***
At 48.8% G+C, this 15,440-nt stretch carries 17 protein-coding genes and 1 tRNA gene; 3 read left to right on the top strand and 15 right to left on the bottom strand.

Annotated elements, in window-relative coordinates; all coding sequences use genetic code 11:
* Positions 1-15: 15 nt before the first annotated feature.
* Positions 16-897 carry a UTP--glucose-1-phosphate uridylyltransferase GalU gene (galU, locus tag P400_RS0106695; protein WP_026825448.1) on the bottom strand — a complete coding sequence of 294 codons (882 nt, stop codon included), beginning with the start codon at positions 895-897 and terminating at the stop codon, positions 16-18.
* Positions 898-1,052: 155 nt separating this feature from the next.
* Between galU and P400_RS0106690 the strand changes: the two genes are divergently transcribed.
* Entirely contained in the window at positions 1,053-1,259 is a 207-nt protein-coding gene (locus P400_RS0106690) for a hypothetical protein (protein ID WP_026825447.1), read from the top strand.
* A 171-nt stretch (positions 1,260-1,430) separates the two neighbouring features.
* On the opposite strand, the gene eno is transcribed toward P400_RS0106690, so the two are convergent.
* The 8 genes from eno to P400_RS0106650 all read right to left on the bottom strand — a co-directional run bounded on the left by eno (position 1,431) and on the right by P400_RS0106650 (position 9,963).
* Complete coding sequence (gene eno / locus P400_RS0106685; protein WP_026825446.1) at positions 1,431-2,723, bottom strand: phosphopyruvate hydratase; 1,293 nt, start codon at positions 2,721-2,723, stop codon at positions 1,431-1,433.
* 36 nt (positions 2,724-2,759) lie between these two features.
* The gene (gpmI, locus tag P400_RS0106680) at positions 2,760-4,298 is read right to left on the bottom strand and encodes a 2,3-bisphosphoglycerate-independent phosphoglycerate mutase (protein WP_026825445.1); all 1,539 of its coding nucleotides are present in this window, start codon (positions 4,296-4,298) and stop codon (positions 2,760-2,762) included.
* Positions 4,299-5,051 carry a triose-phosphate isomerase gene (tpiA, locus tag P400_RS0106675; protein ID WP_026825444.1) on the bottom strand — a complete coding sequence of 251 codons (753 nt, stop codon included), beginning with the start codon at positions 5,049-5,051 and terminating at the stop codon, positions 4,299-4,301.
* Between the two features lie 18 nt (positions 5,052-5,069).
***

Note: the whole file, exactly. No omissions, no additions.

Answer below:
At 48.8% G+C, this 15,440-nt stretch carries 17 protein-coding genes and 1 tRNA gene; 3 read left to right on the top strand and 15 right to left on the bottom strand.

Annotated elements, in window-relative coordinates; all coding sequences use genetic code 11:
* Positions 1-15: 15 nt before the first annotated feature.
* Positions 16-897 carry a UTP--glucose-1-phosphate uridylyltransferase GalU gene (galU, locus tag P400_RS0106695; protein WP_026825448.1) on the bottom strand — a complete coding sequence of 294 codons (882 nt, stop codon included), beginning with the start codon at positions 895-897 and terminating at the stop codon, positions 16-18.
* Positions 898-1,052: 155 nt separating this feature from the next.
* Between galU and P400_RS0106690 the strand changes: the two genes are divergently transcribed.
* Entirely contained in the window at positions 1,053-1,259 is a 207-nt protein-coding gene (locus P400_RS0106690) for a hypothetical protein (protein ID WP_026825447.1), read from the top strand.
* A 171-nt stretch (positions 1,260-1,430) separates the two neighbouring features.
* On the opposite strand, the gene eno is transcribed toward P400_RS0106690, so the two are convergent.
* The 8 genes from eno to P400_RS0106650 all read right to left on the bottom strand — a co-directional run bounded on the left by eno (position 1,431) and on the right by P400_RS0106650 (position 9,963).
* Complete coding sequence (gene eno / locus P400_RS0106685; protein WP_026825446.1) at positions 1,431-2,723, bottom strand: phosphopyruvate hydratase; 1,293 nt, start codon at positions 2,721-2,723, stop codon at positions 1,431-1,433.
* 36 nt (positions 2,724-2,759) lie between these two features.
* The gene (gpmI, locus tag P400_RS0106680) at positions 2,760-4,298 is read right to left on the bottom strand and encodes a 2,3-bisphosphoglycerate-independent phosphoglycerate mutase (protein WP_026825445.1); all 1,539 of its coding nucleotides are present in this window, start codon (positions 4,296-4,298) and stop codon (positions 2,760-2,762) included.
* Positions 4,299-5,051 carry a triose-phosphate isomerase gene (tpiA, locus tag P400_RS0106675; protein ID WP_026825444.1) on the bottom strand — a complete coding sequence of 251 codons (753 nt, stop codon included), beginning with the start codon at positions 5,049-5,051 and terminating at the stop codon, positions 4,299-4,301.
* Between the two features lie 18 nt (positions 5,052-5,069).